Three episodes in and we’re still not quite sure where this story will go.  Dud and his twin sister Liz, played by Sonya Cassidy (Humans, The Woman in White, Olympus) are a year past the death of their father, who died in a surfing accident off the coast of Long Beach, California, where they still live.  Dud can’t move on, so he continues to swim in the pool of his childhood home (until the current residents get a restraining order) and he stifles more than one sale of his dad’s shop (by urinating on the window during a showing by the realtor).  Meanwhile Liz is left to work as waiter at the TV version of Hooters, caring only about the tips since the rest of her pay is garnished thanks to her co-signing on her father’s $80,000 debt.  She is threatened by her bank, bailed her brother out once to the tune of $3,000 (so far) for taking a loan from a local loan shark, and yet she seems to have her act together as much as that is possible, keeping an apartment where she and her brother can gain a bit of relaxation watching TV on the couch at the end of each crazy, crazy day.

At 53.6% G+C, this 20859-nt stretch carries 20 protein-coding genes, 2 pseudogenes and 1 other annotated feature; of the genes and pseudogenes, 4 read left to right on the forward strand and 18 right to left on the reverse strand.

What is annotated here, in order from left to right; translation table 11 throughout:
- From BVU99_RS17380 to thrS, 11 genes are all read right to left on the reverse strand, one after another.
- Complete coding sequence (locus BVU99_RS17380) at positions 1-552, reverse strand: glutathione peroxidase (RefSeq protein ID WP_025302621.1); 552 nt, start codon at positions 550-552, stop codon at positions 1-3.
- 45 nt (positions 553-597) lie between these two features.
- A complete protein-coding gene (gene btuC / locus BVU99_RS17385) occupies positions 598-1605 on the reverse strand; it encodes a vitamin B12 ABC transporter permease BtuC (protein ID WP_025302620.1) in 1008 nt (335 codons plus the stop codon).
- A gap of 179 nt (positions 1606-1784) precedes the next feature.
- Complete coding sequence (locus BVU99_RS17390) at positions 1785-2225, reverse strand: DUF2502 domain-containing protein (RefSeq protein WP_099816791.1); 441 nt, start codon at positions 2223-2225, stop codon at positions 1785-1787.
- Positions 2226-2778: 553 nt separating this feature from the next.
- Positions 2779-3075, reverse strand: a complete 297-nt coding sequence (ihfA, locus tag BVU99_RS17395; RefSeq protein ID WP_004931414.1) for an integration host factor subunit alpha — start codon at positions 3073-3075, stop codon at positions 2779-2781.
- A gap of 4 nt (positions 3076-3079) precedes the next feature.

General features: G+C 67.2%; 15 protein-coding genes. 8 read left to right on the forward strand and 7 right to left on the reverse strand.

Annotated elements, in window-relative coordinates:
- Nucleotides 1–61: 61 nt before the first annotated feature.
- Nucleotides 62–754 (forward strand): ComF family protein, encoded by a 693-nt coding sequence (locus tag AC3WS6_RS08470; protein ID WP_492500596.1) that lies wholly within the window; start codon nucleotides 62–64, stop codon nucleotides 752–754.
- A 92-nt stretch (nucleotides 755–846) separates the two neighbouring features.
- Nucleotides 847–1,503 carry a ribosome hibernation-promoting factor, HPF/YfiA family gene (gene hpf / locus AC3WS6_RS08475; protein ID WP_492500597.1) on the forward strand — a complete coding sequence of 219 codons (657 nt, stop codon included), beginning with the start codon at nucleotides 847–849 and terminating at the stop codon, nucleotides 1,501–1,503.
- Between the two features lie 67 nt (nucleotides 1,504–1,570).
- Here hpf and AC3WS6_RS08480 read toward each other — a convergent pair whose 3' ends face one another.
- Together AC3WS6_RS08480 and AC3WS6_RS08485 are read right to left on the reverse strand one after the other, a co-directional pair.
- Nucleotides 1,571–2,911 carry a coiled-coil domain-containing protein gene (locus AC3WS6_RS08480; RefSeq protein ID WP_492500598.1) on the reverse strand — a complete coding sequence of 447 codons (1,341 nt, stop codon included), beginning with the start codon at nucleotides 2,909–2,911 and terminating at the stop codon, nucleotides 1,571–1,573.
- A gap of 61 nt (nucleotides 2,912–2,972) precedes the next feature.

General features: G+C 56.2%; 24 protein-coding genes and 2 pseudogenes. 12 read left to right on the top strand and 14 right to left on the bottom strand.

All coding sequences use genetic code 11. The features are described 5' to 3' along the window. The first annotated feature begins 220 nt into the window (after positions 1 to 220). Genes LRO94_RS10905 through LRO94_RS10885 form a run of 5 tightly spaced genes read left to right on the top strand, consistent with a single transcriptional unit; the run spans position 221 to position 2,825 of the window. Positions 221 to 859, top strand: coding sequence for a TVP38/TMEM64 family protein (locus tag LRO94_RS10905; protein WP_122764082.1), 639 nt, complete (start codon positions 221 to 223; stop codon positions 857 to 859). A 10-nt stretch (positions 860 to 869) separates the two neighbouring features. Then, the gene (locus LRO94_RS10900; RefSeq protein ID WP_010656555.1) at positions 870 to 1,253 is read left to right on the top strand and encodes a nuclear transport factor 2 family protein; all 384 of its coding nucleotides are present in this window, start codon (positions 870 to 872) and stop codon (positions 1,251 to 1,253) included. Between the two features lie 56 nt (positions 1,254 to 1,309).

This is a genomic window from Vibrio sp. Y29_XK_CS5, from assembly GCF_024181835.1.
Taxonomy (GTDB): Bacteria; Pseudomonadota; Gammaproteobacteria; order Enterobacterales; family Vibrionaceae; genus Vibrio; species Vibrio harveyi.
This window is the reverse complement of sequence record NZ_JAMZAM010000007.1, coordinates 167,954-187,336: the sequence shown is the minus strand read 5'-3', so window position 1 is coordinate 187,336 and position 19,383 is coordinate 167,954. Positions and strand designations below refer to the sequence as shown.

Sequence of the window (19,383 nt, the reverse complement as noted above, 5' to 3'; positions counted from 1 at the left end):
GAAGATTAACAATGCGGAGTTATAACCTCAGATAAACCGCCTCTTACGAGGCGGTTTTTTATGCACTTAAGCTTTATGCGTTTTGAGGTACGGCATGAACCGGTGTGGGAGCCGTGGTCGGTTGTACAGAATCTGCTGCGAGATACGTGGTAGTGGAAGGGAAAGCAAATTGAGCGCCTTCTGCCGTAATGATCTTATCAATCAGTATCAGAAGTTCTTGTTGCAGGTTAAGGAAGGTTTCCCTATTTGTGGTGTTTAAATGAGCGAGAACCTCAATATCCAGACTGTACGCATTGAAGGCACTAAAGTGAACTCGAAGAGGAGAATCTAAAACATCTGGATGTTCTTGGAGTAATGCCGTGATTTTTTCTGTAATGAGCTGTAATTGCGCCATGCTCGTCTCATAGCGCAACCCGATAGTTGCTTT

Where does the Lodge of the title come in?  That’s the lodge for the “Ancient and Benevolent Order of the Lynx,” a local lodge Dud stumbles across–or was it fate?  Will we learn Lodge 49 is really more like Warehouse 13?  The eccentric, seemingly immortal Grand Poobah of the Lodge is played by the great Canadian character actor Kenneth Welsh (Twin Peaks, The Fog, Timecop, The X-Files).  Other minor roles are filled in by familiar faces, too, like Eddie’s boss, played by master comedic actor Brian Doyle-Murray (Caddyshack, Wayne’s World, Groundhog Day), and the owner of the payday loan shop, played by Joe Grifasi (Splash, Brewster’s Millions, Big Business, Batman Forever).  And look for everyone’s favorite genre actor Bruce Campbell and Chuck’s Vik Sahay as recurring characters in later episodes.  Another big name to know: Paul Giamatti (The Illusionist, Lady in the Water, Paycheck, American Splendor) is executive producer of the show.  More trivia?  Wyatt Russell is the son of actors Kurt Russell and Goldie Hawn, and half-brother of Kate Hudson.